Successive formative stages of precartilaginous mesenchymal condensations in vitro: Modulation of cell adhesion by Wnt-7A and BMP-2

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Abstract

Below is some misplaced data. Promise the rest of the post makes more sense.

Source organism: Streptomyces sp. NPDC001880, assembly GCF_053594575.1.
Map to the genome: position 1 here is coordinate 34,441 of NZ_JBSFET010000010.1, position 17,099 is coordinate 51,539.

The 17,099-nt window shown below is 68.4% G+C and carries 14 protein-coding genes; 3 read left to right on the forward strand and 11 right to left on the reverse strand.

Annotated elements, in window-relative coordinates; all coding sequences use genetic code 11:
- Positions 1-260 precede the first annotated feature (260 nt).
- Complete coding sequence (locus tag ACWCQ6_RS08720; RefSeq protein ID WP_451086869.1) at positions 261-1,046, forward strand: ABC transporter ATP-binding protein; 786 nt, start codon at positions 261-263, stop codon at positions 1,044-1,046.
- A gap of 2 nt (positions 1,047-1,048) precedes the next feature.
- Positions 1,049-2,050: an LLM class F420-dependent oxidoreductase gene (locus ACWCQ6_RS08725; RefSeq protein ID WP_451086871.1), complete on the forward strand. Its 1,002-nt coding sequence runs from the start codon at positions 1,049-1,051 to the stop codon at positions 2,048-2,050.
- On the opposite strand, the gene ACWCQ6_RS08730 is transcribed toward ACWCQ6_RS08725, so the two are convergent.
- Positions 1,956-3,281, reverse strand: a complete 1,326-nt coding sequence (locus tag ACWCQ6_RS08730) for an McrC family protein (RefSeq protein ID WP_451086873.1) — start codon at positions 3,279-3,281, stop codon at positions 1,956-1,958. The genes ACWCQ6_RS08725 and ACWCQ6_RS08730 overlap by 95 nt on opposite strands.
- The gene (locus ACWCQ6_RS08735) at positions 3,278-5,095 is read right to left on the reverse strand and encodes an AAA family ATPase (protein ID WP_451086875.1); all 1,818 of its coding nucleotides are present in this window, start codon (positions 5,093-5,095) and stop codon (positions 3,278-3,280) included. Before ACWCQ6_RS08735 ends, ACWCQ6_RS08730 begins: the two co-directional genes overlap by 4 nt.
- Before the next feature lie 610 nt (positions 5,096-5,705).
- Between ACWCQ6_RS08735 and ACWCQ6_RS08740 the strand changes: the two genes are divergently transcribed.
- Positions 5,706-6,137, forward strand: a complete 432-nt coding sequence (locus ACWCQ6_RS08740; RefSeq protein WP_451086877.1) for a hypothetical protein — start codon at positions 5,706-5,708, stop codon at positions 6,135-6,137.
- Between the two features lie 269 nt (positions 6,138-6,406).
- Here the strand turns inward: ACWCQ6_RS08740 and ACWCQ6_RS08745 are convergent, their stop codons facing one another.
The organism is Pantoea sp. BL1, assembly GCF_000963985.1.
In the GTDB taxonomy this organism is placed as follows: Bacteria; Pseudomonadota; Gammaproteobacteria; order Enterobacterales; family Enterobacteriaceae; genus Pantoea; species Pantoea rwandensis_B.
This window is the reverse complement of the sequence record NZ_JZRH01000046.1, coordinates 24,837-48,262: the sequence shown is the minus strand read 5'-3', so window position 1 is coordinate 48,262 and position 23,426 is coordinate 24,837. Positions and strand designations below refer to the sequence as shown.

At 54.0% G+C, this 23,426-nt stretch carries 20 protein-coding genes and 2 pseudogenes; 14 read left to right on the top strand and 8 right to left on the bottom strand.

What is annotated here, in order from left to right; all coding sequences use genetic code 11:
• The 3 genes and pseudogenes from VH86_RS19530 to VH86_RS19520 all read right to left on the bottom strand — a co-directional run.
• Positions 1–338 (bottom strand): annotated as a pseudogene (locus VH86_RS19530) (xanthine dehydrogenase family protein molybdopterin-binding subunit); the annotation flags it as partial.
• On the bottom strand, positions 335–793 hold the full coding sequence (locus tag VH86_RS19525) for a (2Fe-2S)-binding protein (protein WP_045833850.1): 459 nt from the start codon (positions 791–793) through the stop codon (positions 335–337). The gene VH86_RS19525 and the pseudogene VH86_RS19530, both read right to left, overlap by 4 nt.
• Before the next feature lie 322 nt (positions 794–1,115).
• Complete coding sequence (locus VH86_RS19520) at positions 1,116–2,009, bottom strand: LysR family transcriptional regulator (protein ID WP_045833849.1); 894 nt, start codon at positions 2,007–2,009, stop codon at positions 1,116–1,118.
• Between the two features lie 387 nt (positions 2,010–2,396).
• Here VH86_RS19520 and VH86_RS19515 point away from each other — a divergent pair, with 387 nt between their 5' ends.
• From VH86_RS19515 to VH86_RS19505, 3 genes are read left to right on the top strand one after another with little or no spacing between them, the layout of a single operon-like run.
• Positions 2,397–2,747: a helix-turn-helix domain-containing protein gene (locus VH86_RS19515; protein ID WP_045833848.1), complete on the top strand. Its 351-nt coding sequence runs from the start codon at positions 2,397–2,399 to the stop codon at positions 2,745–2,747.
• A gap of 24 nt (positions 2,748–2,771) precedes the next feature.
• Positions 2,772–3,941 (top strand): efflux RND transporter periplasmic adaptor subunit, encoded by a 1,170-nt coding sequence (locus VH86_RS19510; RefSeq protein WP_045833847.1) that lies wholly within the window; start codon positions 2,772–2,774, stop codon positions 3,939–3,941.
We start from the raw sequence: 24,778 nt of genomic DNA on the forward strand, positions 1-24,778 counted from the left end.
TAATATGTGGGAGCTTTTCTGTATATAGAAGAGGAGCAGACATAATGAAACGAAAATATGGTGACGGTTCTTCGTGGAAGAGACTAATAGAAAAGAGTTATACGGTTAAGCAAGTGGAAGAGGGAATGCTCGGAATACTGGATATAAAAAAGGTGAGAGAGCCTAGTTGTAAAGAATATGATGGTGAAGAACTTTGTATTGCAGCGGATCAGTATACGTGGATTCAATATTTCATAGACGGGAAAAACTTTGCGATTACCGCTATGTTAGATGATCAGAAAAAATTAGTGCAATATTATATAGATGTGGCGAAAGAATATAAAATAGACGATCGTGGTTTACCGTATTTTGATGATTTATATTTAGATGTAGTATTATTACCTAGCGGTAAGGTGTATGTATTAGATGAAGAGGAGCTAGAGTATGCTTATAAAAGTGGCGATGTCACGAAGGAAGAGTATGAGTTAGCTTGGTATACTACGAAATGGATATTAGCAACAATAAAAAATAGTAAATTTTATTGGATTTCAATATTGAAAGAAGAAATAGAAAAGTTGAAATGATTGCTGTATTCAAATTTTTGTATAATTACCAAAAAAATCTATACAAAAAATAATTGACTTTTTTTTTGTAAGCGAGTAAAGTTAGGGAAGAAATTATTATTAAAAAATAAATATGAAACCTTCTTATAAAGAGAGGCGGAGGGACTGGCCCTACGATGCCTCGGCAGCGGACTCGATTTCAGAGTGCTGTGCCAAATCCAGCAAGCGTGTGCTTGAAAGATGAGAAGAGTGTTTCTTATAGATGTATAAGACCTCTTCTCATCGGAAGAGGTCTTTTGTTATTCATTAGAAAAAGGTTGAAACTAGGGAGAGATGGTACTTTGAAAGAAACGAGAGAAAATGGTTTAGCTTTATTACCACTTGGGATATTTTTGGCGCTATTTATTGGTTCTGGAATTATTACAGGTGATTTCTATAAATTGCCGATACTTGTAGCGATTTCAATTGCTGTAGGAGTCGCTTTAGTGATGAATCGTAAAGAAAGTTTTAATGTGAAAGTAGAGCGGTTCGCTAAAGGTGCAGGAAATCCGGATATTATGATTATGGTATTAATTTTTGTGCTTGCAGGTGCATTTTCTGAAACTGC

High-density chick limb bud cell culture is a useful model to study mesenchymal condensatifons and chondrogenesis. Most previous studies have focused on the effects of soluble reagents on terminal chondrogenic differentiation and have not defined the early cellular processes and signaling events. In this study, we defined five successive stages in the differentiation process: 1) dissociated cells, 2) small aggregates, 3) formation of cell clusters, 4) precartilaginous condensations, and 5) cartilage nodule. We used RCAS retrovirus-mediated Wnt-7a gene transduction to test the effect of Wnt-7a on the differentiation process. We found that Wnt-7a suppressed chondrogenic differentiation. Wnt-7a did not inhibit the initiation of condensation formation but blocked the progression of precartilaginous condensations to cartilage nodules. The Wnt-7a-transduced cultures showed characteristics of a less mature culture with persistent expression of NCAM, N-cadherin, wider distribution of integrin β1 and fibronectin, and suppression of tenascin-C. BMP-2 is known to enhance chondrogenic differentiation in these cultures by promoting cell clusters to form continuous sheet-like precartilaginous condensations. However, cultures exposed to both BMP-2 and Wnt-7a showed inhibition of chondrogenic differentiation. Different signaling molecules such as Wnt-7a and BMP-2 may have antagonistic effects on cartilage differentiation and the gradient of the two molecules may be involved in defining the boundaries of the initial precartilaginous condensation. We propose that the shape of the precartilaginous condensations may be modulated by local concentrations of signaling molecules, such as Wnt-7a and BMP-2, which act to alter cell-substrate and cell-cell adhesions. J. Cell. Physiol. 180:314–324, 1999. © 1999 Wiley-Liss, Inc.

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